Ted Thompson, former Green Bay Packers Executive Vice President, General Manager and Director of Football Operations, died Wednesday night following an illness, at the age of 68.

Mark Murphy, President and CEO of Packers, said, “Ted lived a life of true Christian humility in a world where it’s more common to proclaim one’s own greatness.”

“Those who knew him well admired his brilliance as a scout and his extraordinary ability to find players of good character,” he added. “He was slyly funny and a loyal and true friend. We will all miss him very much and we send our deepest sympathy to his family who loved and supported him throughout his life.”

Thompson spent 13 seasons as the leader of the Packers’ football operations, building it into one of the NFL’s strongest teams.

While he was managing the team, Packers made nine playoff appearances, including a run of eight in a row (2009-16) that set a franchise record, according to the team.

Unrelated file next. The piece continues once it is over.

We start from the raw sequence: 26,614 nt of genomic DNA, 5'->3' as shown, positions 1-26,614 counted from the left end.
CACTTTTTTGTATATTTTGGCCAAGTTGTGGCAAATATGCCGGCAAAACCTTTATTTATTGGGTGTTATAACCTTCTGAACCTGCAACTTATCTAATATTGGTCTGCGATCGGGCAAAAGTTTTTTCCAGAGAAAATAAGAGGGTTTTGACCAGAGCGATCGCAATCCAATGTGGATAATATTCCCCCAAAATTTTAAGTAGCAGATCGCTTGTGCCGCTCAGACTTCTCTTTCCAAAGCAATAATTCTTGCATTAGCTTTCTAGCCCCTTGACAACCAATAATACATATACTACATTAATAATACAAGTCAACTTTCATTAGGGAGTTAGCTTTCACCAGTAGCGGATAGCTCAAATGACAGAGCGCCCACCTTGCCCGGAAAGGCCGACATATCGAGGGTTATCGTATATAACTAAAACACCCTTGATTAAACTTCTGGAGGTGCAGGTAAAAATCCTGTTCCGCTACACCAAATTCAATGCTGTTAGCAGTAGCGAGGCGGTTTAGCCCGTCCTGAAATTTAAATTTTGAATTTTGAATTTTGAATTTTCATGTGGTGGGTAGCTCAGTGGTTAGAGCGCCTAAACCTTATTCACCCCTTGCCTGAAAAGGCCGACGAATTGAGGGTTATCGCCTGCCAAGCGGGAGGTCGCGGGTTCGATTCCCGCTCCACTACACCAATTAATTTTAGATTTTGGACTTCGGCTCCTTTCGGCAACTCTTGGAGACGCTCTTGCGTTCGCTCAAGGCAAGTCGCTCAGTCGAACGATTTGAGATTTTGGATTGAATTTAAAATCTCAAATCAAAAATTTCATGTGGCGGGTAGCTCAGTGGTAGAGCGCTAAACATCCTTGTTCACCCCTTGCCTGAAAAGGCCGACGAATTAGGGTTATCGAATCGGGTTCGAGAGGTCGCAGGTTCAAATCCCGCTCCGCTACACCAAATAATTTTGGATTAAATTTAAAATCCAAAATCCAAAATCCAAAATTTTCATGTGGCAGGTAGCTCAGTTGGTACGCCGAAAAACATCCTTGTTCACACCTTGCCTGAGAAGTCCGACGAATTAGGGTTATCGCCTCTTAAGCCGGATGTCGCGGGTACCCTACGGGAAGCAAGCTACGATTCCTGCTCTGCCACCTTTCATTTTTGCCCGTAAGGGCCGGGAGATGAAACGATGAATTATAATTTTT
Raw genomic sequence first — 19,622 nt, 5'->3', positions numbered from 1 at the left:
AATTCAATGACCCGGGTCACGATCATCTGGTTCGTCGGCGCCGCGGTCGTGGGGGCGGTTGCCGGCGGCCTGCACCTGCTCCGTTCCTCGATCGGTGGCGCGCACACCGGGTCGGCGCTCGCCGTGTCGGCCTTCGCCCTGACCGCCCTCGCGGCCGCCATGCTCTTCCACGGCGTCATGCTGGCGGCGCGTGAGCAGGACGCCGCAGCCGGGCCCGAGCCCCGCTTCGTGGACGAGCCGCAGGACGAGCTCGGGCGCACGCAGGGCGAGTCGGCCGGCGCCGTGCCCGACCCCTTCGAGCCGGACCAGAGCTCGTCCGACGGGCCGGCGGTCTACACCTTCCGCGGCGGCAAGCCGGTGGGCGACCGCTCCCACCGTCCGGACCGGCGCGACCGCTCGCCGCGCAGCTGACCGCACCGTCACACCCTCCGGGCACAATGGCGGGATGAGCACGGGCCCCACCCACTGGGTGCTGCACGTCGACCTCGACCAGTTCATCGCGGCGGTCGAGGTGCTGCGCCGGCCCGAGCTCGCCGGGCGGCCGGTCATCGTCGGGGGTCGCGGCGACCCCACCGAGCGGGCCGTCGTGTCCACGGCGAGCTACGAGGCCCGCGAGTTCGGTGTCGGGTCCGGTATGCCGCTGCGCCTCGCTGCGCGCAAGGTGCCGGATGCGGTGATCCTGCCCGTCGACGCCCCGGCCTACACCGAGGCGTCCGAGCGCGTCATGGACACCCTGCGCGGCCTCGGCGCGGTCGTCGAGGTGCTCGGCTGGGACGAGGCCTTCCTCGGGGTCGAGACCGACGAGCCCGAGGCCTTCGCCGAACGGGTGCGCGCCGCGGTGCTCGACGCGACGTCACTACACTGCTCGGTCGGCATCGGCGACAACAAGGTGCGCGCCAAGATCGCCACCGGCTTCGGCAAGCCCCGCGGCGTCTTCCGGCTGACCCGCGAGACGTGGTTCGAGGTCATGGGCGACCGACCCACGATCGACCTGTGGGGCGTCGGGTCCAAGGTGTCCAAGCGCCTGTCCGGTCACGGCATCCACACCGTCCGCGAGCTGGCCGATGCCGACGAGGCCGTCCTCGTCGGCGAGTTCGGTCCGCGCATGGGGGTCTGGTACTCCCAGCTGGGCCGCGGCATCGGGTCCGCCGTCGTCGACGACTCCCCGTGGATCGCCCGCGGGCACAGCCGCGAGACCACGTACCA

In 2007 and 2011, Thompson was named NFL Executive of the Year by Sporting News in a vote of his peers.

According to the Packers’ website, of the 53 players on Green Bay’s Super Bowl XLV championship roster, 49 were acquired by Thompson.

Following his tenure as General Manager, Thompson remained involved with the team as a senior advisor to football operations.

“To honor Thompson’s contributions to the organization’s success and recognize his legacy, the team will install his name on the Lambeau Field façade before next season,” according to the team’s website.

Born on January 17, 1953, Thompson was a native of Atlanta, Texas. He was a three-year starter at Southern Methodist University. He then enjoyed playing as a linebacker with the Houston Oilers (1975-84).

He previously served an eight-year tenure with Packers’ personnel department (1992-99) and five seasons in Seattle (2000-04) as the Seahawks’ vice president of football operations before re-joining the Packers in 2005. In May 2019, Thompson announced that he was diagnosed with an autonomic disorder, citing this health issue as a reason for his resignation.